By Joshua Tartakovsky
3 November 2015
The recent Israeli air strikes in violation of Syria’s sovereignty raise the question of whether Russian-Israeli collaboration is coming to an end or whether it was part of a mutually accepted agreement. On October 31, Israeli planes attacked two military facilities, which Haaretz claimed belonged to the Syrian Arab Army and to Hezbollah, in the two separate areas of Ras al-Ein and al-Qatifa in the Al-Qalamoun mountains. This was the first Israeli airstrike in Syria following the launching of Russia’s military operations against Western-backed terrorists in the country.
In September 21, 2015, Israeli Prime Minister Netanyahu rushed to meet with Russian President Putin, with three senior defense figures after he realized that Russia will intervene in Syria. Initially, Netanyahu may have tried to dissuade Putin, but the latter explained that Syria does not pose a danger to Israel as it is currently fighting for its survival. Some have argued that in the meeting Israel agreed to share intelligence with Russia on jihadist groups in Syria and that in return Russia agreed to turn the other way when Israel bombs arms which were may be transferred to Hezbollah. And yet, several days ago, Israel struck bases of the Syrian Arab Army. Does this mean that the Israeli-Russian agreement collapsed or is Israel operating within the agreed parameters?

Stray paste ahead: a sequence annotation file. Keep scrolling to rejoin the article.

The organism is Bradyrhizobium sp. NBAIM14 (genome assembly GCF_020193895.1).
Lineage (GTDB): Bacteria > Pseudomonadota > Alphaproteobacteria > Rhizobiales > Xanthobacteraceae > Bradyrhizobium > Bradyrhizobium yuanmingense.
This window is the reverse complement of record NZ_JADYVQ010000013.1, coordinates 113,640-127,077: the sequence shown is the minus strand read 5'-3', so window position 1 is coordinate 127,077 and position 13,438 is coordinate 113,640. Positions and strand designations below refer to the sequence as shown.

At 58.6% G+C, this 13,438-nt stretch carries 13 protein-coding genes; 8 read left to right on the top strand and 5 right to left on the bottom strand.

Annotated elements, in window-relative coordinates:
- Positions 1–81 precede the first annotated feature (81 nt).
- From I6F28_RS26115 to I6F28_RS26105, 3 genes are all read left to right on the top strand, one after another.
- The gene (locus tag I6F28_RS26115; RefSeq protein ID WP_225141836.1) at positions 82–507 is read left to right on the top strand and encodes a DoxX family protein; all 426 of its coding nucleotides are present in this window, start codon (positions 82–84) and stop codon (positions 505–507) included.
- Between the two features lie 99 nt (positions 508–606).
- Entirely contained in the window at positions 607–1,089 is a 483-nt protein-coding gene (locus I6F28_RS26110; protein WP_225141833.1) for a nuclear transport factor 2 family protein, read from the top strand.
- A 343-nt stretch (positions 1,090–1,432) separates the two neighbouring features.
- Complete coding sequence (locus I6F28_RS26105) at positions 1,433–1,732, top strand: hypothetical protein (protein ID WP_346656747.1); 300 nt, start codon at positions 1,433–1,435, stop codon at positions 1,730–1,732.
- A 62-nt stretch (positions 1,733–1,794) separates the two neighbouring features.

The Middle East Monitor reported that Netanyahu and Putin agreed to “allow the Israeli air force to carry out operations freely in Syria, even in areas where the Russian army is stationed on the Syrian coast”. But the problem is that in this case Israel attacked arms of the 155th Brigade of the Syrian Arab Army. It is hard to imagine that Israel would take on such a risky endeavor without informing Russian forces in the area. Hezbollah and the Syrian Arab Army have been fighting jointly and Israel is not supposed to interfere with Hezbollah’s military actions against jihadist terrorists. At the same time, Israeli defense minister Yaalon sees Hezbollah as a bigger threat to Israel than ISIL and supposedly Israel was given a reluctant green light to prevent arms from reaching Hezbollah. It does not make much sense that Israel will break its agreement with Russia this quickly when the latter is now a force to be reckoned with in the Middle East and will have a major influence on the future of Syria, but it seems that Israel intends to carry out to the full its ability to bomb arms that are in the hands of Hezbollah. At the same time, Hezbollah has never fired on Israel from Syria as it has been busy liberating towns from the hands of jihadists. This was an attack on bases, not on arms that were being transported to South Lebanon. These actions may have taken place due to the insistence of Israeli minister Ya’alon. Israel may be operating within the set parameters agreed upon with Russia but it appears that it also may be pushing the limit.